Patricia Clare Sullivan Endowed Nursing Scholarship

Patricia Clare SullivanThank you for your interest in supporting the Patricia Clare Sullivan Endowed Nursing Scholarship at Mercy College of Health Sciences. 

To honor Patricia Clare’s legacy of both her service to health care and the important role she played in nursing education, the Patricia Clare Sullivan Endowed Nursing Scholarship was established in 2009.  The scholarship is awarded to students studying nursing at Mercy College of Health Sciences who have a demonstrated financial need.

“I am honored to have this scholarship established in my name.  We need nurses to be taught the values of human life and the value of humanity.   It is vital we do not lose the significance of the human touch and the importance of establishing rapport when it comes to caring for our patients.  Each patient must be treated as an individual,” said Sullivan.  “I feel confident the nursing education at Mercy College gives our future nurses these important tools.”

To contribute, please visit the Mercy Foundation page for the Sullivan Endowed Scholarship or use the button below: 

Give to the Patricia Clare Sullivan  Endowed Fund


About Patricia Clare Sullivan:

From her early beginnings - to her decision to join the Sisters of Mercy - to the young nursing students she taught at Mercy School of Nursing - to the leadership she provided as president of Mercy Medical Center – Des Moines, Patricia Clare was always “hands on.” She understood what it meant to actively put her faith into action, working side-by-side her colleagues and the community, to provide accessible, quality health care to all with compassion.  Patricia Clare’s mantra was: “Listen to what God is saying, respond to His call and love all as demonstrated through your actions.”

As the youngest of four children, Patricia Clare was the first in her family to be born in a hospital, which may have foreshadowed her long and storied health care career. Her father served in World War I and, upon his return, served as the county clerk in Beatrice, Nebraska.  His involvement in county politics and his desire to serve left a lasting impression on a young Patricia Clare.

After high school graduation, Patricia Clare made the prayerful decision to join the Sisters of Mercy.  She was profoundly touched by their mission of caring for the poor, sick and uneducated.   Equipped with a nursing degree, Patricia Clare would serve numerous communities in Colorado, Nebraska, North Dakota, Iowa and Massachusetts.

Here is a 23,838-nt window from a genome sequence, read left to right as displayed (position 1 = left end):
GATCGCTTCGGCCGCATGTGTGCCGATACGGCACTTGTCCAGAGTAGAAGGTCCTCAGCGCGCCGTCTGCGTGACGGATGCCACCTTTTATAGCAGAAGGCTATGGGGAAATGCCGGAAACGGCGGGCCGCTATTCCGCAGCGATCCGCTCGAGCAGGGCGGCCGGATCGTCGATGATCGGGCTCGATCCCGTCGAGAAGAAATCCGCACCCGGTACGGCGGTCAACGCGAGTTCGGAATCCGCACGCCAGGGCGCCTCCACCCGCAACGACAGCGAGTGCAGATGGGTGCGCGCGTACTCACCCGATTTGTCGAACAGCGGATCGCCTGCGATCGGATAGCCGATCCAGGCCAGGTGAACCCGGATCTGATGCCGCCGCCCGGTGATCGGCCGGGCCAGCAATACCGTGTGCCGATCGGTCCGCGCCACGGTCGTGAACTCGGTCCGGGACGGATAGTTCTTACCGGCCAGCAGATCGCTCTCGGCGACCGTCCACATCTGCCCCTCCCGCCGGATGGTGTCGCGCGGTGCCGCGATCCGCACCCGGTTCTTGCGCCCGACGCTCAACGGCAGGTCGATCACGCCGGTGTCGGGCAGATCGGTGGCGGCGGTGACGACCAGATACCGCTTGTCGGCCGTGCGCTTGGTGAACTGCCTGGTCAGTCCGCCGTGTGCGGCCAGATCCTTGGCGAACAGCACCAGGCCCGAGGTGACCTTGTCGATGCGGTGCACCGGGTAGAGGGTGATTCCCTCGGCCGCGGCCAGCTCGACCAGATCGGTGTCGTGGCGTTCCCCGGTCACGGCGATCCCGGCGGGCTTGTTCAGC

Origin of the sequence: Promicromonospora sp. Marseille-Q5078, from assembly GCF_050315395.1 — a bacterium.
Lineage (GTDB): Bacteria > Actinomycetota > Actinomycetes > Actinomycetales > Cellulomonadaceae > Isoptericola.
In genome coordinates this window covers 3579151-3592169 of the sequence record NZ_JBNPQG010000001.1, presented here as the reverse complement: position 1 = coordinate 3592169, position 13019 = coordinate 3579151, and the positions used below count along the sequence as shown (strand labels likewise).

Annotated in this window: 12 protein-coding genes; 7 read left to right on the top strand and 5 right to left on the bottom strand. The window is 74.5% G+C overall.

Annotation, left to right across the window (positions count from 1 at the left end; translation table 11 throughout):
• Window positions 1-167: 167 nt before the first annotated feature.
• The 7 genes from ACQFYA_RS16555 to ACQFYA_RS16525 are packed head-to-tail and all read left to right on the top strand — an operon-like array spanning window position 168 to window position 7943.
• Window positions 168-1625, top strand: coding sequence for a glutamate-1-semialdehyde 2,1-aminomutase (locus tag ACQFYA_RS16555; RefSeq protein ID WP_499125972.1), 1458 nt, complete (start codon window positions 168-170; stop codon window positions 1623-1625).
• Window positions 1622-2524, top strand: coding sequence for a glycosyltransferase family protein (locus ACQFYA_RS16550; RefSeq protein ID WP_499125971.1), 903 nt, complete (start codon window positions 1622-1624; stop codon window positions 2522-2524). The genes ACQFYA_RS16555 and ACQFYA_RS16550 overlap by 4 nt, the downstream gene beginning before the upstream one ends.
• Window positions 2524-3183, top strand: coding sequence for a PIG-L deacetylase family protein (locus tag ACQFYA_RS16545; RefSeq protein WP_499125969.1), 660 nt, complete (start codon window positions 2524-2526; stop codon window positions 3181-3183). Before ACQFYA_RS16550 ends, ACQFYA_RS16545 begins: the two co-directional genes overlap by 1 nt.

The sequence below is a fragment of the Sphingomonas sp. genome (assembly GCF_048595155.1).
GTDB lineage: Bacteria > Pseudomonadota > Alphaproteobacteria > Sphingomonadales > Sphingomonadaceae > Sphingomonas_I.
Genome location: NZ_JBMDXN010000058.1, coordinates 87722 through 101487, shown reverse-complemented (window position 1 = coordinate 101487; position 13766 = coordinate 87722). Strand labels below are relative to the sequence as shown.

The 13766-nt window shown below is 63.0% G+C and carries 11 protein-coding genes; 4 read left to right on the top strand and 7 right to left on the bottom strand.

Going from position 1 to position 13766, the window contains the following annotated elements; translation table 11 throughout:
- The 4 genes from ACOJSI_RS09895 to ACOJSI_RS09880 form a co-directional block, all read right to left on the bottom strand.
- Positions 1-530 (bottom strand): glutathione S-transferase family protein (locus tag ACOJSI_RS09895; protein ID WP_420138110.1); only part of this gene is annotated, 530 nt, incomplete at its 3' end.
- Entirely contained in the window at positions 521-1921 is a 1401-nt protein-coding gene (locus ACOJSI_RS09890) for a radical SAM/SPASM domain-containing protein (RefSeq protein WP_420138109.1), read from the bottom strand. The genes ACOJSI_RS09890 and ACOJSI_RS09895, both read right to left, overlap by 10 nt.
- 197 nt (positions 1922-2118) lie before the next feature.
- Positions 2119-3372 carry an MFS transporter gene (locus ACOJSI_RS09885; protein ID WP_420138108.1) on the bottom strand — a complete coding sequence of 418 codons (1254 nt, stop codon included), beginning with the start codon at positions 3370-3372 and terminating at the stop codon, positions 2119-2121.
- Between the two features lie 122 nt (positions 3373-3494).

The majority of her career would be spent at Mercy – Des Moines where she would serve as an instructor at the (then) Mercy School of Nursing; as the director of the School of Nursing; as a pediatrics’ nursing supervisor at the hospital; and finally, as president of Mercy from 1977-1993.

During her tenure as president, Patricia Clare would oversee a period of tremendous growth for the hospital and its Mission affiliates.  “We felt it was important to provide care from the womb to the tomb,” recalled Sullivan.  As a result programs such as House of Mercy, hospice services, respite care for families caring for older adults, and adult day care services were developed and implemented within the community. 

Mercy hospital also grew and was regarded as a treasured community resource. Plans for the East Tower were formulated and the Ruan Neurology Center was established.  One of the first pediatric heart transplants was performed.  “This was a huge undertaking involving many dedicated health care professionals; and, it was also a huge success.  From this experience we developed the Yucatan, Mexico outreach program where teams of Mercy cardiology professionals travel to provide care to children with many of them coming to Mercy for surgery,” said Sullivan.

Even in the midst of heading one of the largest businesses in Iowa, Patricia Clare was well-known for walking the halls of Mercy listening and intuitively sensing the needs of the individuals being served.  It was not uncommon for her to sit with someone or bring them to her office offering encouragement and support. “We are here in service.  We are in God’s house, and I tried to give the best care and provide comfort.  This was  God working through me, “ shared Sullivan.